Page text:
Friday, February 04, 2005

A Democratic elevator pitch

When I started this blog back in November, one of my first posts concerned the need for the Democrats to create an effective elevator pitch. That is, I called on the Democrats to develop (perhaps only for internal purposes) a statement that would capture the emotional core of why people identify (or would like to identify) with the Party. In other words, I called for a simple statement of principle that (1) the vast majority of Democrats could happily sign up for, (2) would appeal to many swing voters and independents, but (3) would cause hard-core Republicans to feel unvarnished revulsion.

Well, recently we spent a little time with reader RWM to formulate a draft of what such a Democratic Party elevator pitch might look like. As a template, we considered Josh Marshall's suggested that the Republican elevator pitch consisted of the claim that, "They're for lowering taxes in exchange for giving up whatever it is the government pretends to do for us, (at a minimum) riding the brakes on the on-going transformation of American culture, and kicking ass abroad."

For the Democrats, this is what we came up with:
The Democrats are for promoting fairness and the rule of law at home and abroad, for keeping government out of the morality business, and for ensuring equal access to economic opportunity and political power.
Does that work?

6 comments:

Zak Braverman said...

I don't think that's any good. It doesn't match your own criteria for the simple reason that Republicans would already lay claim to 1 and 3. For instance, they would say that affirmative action objectively denies 1 and 3, because it goes against the spirit of a meritocracy and is therefore not "fair" and does not promote "equal access to opportunity" to those who lose out in admisssions for being white.

This is just an example, but it would be a simple intellectual exercise to think of other ways in which Republicans could lay claim to those values and claim that the Democrats do not actually stand for them. The same thing cannot be said of the Republican elevator pitch.

purpleprose said...

Perhaps you're right Zak. To make the contrast sharper, we have to get explicit about the belief in the moral value of redistributing wealth... the hatred of plutocrats. And you're probably right that #3 should make more explicit the idea of respecting internationally-formed rules (or, to be even more specific, to respect for the idea that at least the long-term goal should be create a rules-based international system, even if obviously many particular rules that have been, are, and will be written are foolish).

Beyond this point, however, I don't think the Democrats and the Republicans differ much at all in foreign policy -- they both believe, largely, in the Empire. As you know, I argued all during the Fall campaign against the belief -- held by some on the left as well as most on the right -- that Kerry would conduct a policy materially different from Bush in, say, Iraq.

In short, it's the domestic issues that really distinguish the parties. As much as I think Iraq is a fool's errand, you can tell from the preponderance of what I blog on that I consider the salient difference between the two parties to be the domestic issues.

But as I say, I think your criticisms are fair, and I'll keep noodling. How about some constructive criticism?

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Zak Braverman said...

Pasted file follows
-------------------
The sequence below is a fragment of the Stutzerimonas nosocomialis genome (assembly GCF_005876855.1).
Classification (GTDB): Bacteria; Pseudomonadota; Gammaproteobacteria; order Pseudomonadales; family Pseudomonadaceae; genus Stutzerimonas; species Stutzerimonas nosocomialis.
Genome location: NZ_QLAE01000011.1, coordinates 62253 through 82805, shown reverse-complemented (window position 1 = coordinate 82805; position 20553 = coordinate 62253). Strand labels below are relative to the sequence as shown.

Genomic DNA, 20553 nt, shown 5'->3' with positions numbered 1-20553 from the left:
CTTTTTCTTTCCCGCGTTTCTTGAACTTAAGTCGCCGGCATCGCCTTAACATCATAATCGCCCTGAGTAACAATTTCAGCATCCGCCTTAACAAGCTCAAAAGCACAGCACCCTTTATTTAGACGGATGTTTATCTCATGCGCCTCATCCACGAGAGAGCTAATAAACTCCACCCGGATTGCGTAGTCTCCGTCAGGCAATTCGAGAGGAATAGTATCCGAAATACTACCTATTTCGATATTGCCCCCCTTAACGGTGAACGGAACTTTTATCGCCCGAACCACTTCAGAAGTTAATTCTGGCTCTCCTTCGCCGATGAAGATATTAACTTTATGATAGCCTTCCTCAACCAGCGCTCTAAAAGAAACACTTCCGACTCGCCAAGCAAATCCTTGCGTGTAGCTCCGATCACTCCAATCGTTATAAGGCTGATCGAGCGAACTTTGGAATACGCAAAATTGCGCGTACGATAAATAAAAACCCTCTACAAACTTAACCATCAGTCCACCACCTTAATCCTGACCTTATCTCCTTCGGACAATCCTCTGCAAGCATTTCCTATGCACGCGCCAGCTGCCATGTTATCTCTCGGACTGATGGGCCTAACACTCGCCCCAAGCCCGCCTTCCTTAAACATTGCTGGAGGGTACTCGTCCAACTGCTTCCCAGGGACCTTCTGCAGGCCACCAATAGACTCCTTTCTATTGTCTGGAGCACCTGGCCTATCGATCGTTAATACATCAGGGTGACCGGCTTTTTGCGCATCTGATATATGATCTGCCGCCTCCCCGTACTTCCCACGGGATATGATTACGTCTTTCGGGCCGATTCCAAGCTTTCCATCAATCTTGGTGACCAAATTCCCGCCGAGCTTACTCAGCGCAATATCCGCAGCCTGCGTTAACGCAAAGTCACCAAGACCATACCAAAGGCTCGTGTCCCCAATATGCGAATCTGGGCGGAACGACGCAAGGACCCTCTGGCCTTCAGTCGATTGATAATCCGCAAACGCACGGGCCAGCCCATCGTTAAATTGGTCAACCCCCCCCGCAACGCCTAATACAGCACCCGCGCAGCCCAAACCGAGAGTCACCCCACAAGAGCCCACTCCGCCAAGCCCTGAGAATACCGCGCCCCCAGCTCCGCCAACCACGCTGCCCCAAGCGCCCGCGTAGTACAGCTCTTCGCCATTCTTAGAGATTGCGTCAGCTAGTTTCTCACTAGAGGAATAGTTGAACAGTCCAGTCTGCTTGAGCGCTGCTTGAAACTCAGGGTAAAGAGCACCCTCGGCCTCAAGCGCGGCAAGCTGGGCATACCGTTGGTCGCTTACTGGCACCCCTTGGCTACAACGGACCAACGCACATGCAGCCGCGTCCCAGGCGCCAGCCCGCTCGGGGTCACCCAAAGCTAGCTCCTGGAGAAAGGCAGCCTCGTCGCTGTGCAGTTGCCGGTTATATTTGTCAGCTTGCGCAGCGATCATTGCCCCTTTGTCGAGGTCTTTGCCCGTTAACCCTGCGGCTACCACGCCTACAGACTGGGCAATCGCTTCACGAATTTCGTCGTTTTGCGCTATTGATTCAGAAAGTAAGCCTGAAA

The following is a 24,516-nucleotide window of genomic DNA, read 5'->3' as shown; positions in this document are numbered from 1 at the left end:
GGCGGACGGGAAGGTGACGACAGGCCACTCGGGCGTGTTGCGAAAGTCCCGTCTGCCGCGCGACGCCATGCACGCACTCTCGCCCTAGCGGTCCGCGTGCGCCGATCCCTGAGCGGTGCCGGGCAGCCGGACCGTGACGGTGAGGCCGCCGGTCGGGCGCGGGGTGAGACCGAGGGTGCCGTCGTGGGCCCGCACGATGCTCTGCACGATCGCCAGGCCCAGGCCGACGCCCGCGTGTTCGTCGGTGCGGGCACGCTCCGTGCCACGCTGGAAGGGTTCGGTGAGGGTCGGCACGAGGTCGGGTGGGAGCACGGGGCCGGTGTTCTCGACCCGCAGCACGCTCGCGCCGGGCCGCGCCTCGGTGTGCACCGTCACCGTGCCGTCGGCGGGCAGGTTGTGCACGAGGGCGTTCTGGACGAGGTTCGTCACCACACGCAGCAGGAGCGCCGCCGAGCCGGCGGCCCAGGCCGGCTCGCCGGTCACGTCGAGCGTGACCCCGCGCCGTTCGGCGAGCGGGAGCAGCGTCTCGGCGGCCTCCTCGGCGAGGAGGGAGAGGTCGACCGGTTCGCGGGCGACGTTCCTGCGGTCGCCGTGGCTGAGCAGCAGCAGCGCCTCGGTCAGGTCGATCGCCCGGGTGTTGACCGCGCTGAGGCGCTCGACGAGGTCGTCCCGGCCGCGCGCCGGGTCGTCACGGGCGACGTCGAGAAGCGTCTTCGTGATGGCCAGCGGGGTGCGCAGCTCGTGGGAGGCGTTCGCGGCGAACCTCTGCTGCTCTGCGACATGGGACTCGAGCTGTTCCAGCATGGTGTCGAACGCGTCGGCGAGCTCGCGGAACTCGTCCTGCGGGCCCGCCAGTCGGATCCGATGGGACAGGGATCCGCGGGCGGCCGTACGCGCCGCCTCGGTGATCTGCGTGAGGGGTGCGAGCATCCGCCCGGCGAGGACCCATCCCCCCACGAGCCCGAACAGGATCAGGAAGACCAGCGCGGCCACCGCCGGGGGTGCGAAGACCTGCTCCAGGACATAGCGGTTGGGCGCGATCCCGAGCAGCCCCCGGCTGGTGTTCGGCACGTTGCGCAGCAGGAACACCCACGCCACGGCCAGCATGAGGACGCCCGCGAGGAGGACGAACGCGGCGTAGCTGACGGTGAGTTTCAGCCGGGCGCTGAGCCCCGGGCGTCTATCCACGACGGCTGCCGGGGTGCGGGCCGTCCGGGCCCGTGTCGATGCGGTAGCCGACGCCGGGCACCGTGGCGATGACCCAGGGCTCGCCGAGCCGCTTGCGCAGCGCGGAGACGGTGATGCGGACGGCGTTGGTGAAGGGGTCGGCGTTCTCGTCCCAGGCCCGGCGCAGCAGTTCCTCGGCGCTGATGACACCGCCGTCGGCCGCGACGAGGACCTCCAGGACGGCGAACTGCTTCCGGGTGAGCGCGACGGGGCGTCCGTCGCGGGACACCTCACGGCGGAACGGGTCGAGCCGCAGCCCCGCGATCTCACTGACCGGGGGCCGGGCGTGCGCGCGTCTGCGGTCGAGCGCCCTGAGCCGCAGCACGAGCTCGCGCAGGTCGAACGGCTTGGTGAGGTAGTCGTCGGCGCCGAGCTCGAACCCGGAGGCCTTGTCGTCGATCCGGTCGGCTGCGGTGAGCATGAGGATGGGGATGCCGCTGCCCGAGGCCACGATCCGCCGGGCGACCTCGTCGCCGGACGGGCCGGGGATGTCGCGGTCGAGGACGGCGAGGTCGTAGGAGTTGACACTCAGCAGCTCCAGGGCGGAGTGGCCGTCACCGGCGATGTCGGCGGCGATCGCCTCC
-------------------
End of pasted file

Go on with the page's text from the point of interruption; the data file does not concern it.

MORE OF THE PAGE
"We protect the weak, the environment, and America's reputation abroad."

Large swaths of America couldn't give a !@#$ about any of these, but these people would never be convinced anyway.

br said...

The problem is that it is not snappy. While it is intellectually well crafted, it has to play in LaCrosse, Wisconsin. Fairness and "ensuring equal access" are nice bromides, but they are like vegetables.
Something more like:
"We'll keep the Government out of your bed room, respect your privacy, and give you a hand when you ask for one. We'll also make sure you get a fair days pay for a fair days work."

Something more visceral like that. There are democratic wedge issues, we're just not aggressive enough to use them, which is why Hoard Dean needs to be the next DNC chair: He will be aggressive enough.

Ed said...

Definately drop the phrase "The Democrats are for promoting fairness and the rule of law at home and abroad, ". Americans are in no mood for fairness and probably have never been. As purplerose said the Dems stand for empire as much as Republicans. For foreign policy try "...Safe at home and in the world by supporting our Troops, our Vets and our Allies." Troops must come first in the list and allies last. Vets are important because Republicans seem to take them for granted and vets are the future of our troops.

People want government to be moral. For most of the country, getting government out of morality means someday legalizing theft and murder. A non-starter. How about "Ensure freedom of religion for all, without promoting one creed at the expense of minorities."

Economy... I love Truman's "Square deal". Such a great phrase but it won't work today. Tie it in to children. "Growing the world's strongest economy for us and for our children, by investing in great schools, a healthy environment and a government living within its means." If what I have said thus far sucks, try Clinton's "A Hand up, not a hand out."

So that leaves me with:
"Democrats strive for an America safe at home and in the world by supporting our Troops, our Vets and our Allies, ensuring freedom of religion for all, without promoting one creed at the expense of minorities, and growing the economy for us and our children, by investing in great schools, a healthy environment and a government living within its means."